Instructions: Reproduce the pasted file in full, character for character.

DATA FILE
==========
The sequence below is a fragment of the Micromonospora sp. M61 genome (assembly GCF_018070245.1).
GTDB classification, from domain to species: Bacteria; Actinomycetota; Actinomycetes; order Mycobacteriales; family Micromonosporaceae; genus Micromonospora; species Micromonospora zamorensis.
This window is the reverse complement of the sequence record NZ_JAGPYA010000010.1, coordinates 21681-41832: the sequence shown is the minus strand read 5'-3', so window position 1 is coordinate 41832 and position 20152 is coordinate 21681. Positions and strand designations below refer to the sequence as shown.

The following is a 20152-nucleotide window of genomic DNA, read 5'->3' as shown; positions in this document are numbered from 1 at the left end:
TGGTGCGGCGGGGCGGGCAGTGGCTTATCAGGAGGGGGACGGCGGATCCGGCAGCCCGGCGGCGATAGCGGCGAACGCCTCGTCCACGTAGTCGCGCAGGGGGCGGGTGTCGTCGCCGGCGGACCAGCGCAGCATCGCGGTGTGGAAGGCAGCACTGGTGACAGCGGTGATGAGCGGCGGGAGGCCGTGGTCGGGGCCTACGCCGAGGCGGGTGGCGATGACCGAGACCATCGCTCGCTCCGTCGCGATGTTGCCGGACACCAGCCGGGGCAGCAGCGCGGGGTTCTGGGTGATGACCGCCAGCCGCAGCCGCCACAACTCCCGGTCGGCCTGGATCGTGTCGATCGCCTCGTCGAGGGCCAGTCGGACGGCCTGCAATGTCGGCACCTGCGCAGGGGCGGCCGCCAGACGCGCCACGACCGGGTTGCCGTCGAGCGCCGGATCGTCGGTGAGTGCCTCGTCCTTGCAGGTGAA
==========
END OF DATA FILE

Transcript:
The sequence below is a fragment of the Micromonospora sp. M61 genome (assembly GCF_018070245.1).
GTDB classification, from domain to species: Bacteria; Actinomycetota; Actinomycetes; order Mycobacteriales; family Micromonosporaceae; genus Micromonospora; species Micromonospora zamorensis.
This window is the reverse complement of the sequence record NZ_JAGPYA010000010.1, coordinates 21681-41832: the sequence shown is the minus strand read 5'-3', so window position 1 is coordinate 41832 and position 20152 is coordinate 21681. Positions and strand designations below refer to the sequence as shown.

The following is a 20152-nucleotide window of genomic DNA, read 5'->3' as shown; positions in this document are numbered from 1 at the left end:
TGGTGCGGCGGGGCGGGCAGTGGCTTATCAGGAGGGGGACGGCGGATCCGGCAGCCCGGCGGCGATAGCGGCGAACGCCTCGTCCACGTAGTCGCGCAGGGGGCGGGTGTCGTCGCCGGCGGACCAGCGCAGCATCGCGGTGTGGAAGGCAGCACTGGTGACAGCGGTGATGAGCGGCGGGAGGCCGTGGTCGGGGCCTACGCCGAGGCGGGTGGCGATGACCGAGACCATCGCTCGCTCCGTCGCGATGTTGCCGGACACCAGCCGGGGCAGCAGCGCGGGGTTCTGGGTGATGACCGCCAGCCGCAGCCGCCACAACTCCCGGTCGGCCTGGATCGTGTCGATCGCCTCGTCGAGGGCCAGTCGGACGGCCTGCAATGTCGGCACCTGCGCAGGGGCGGCCGCCAGACGCGCCACGACCGGGTTGCCGTCGAGCGCCGGATCGTCGGTGAGTGCCTCGTCCTTGCAGGTGAA